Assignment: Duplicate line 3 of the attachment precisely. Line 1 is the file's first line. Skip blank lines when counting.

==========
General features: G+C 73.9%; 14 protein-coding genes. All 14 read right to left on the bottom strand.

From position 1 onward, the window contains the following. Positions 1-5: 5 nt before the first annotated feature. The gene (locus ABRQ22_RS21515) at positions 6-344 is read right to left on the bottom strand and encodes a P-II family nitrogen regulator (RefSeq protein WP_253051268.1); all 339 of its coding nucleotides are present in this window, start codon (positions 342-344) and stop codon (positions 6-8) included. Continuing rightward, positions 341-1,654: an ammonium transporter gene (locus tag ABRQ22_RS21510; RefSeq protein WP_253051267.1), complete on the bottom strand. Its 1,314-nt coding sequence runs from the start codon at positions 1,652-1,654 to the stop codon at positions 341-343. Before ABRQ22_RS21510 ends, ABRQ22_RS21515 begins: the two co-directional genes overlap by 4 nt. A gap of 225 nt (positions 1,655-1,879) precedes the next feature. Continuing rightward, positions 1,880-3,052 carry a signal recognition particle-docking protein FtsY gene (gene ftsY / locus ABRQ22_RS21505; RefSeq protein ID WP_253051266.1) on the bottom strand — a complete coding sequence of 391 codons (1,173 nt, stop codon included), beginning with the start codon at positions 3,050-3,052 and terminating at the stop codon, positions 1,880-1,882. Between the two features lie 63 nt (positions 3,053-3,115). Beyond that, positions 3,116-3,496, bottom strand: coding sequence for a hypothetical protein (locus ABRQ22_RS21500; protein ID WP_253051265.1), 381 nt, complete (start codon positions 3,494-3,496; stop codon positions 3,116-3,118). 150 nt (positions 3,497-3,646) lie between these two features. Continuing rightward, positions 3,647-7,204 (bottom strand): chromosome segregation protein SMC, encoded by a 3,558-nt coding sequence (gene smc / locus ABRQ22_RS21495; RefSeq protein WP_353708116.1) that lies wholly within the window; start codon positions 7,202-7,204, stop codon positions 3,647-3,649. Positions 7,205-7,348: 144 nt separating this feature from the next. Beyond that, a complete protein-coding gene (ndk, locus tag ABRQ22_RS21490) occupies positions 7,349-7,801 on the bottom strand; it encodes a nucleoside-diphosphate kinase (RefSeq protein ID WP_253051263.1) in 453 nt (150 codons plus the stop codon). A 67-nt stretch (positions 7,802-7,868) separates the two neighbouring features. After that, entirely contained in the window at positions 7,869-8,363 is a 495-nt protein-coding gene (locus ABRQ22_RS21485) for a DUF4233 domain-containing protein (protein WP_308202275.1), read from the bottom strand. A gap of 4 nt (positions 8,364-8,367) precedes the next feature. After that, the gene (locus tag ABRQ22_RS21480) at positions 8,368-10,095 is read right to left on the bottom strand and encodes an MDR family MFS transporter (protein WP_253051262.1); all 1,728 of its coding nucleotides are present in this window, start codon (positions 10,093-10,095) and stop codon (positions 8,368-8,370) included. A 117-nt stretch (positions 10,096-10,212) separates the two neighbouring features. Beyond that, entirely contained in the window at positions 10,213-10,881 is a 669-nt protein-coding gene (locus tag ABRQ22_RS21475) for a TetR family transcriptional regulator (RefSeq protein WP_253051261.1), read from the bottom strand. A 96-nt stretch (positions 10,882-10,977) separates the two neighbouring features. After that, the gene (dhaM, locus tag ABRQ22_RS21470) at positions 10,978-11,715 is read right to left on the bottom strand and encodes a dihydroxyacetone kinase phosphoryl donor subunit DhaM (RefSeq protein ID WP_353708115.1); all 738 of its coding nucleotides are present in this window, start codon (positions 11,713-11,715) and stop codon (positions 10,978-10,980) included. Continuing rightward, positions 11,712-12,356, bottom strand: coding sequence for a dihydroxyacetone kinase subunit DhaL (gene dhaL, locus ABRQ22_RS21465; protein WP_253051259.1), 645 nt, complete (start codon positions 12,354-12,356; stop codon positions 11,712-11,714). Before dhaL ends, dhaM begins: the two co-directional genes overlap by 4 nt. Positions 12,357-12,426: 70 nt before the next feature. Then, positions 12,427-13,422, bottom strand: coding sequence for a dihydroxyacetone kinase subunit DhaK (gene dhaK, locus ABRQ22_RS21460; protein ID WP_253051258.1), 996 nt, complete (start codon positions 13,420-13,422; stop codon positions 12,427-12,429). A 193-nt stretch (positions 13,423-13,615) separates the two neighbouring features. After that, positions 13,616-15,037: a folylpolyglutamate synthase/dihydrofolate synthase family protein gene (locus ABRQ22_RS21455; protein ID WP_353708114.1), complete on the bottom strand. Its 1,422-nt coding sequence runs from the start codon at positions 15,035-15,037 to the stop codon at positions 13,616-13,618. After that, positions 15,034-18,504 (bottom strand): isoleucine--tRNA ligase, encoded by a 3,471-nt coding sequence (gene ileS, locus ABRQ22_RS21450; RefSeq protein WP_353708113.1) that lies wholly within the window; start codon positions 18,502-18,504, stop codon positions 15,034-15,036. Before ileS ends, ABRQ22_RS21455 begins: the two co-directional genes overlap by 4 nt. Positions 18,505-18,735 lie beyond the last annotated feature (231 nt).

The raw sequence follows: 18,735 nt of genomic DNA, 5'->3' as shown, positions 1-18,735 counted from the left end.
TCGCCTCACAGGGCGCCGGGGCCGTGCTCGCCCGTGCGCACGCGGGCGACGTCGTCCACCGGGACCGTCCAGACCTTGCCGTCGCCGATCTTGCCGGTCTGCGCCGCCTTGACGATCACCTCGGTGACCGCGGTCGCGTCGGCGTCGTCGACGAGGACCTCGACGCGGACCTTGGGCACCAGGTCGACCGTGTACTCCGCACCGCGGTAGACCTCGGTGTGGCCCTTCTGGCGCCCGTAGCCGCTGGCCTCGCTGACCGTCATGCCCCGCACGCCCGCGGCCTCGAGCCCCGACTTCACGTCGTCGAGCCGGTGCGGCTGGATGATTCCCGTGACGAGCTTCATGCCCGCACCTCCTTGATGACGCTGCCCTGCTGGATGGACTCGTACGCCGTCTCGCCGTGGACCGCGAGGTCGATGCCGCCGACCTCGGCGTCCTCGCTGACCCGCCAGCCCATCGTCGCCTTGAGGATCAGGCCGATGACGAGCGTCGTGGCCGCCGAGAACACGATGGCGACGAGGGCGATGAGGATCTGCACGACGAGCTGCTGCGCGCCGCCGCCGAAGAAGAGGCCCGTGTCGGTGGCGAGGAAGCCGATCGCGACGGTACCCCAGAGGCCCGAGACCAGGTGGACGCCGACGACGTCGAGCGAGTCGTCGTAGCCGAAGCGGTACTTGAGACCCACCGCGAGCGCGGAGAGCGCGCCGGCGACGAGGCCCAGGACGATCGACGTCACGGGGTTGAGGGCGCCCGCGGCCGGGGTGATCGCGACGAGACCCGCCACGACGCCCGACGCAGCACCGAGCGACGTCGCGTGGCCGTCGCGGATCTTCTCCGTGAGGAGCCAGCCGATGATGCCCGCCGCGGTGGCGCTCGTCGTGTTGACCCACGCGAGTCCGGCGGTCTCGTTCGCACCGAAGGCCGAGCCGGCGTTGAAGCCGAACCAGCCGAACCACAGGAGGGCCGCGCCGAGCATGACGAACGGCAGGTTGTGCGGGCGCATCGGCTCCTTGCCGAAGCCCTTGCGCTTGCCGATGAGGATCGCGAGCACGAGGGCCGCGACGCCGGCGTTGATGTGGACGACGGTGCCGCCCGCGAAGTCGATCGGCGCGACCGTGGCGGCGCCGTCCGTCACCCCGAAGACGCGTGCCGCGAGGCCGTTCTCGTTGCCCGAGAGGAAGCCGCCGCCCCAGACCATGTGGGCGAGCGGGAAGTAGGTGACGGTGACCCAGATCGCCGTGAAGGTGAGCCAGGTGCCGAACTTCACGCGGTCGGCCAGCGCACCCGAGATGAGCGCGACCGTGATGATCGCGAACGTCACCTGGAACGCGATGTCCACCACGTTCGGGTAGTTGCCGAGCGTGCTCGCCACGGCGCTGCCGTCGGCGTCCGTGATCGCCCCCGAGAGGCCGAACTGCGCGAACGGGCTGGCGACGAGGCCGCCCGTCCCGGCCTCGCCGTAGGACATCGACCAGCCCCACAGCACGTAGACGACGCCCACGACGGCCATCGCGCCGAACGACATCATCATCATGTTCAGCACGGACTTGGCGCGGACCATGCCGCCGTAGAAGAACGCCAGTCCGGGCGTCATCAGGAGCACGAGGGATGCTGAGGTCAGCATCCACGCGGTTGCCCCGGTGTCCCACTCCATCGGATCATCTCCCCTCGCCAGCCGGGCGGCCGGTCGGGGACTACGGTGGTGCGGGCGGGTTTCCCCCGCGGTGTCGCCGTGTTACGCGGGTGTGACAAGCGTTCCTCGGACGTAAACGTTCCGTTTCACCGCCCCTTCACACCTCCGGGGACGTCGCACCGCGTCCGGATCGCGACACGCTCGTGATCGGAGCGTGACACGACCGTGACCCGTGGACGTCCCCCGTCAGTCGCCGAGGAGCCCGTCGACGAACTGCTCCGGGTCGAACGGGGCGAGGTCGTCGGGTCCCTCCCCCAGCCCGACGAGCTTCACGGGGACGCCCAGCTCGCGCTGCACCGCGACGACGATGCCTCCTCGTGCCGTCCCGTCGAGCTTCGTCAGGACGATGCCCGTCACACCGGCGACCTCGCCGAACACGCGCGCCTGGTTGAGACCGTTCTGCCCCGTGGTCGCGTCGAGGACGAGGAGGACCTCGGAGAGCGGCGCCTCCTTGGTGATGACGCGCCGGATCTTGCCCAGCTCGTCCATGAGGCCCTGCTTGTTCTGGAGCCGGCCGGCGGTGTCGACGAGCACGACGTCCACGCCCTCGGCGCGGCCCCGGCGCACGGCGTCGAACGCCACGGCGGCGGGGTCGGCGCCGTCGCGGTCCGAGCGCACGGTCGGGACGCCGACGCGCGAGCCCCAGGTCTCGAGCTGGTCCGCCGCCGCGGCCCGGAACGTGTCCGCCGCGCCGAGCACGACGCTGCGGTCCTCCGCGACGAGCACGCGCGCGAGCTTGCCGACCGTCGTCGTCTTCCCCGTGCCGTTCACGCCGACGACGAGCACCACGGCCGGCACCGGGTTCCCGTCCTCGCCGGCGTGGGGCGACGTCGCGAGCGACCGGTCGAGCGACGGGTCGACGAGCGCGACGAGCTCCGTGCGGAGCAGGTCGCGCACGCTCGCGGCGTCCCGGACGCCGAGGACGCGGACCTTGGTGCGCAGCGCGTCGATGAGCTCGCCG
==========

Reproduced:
The raw sequence follows: 18,735 nt of genomic DNA, 5'->3' as shown, positions 1-18,735 counted from the left end.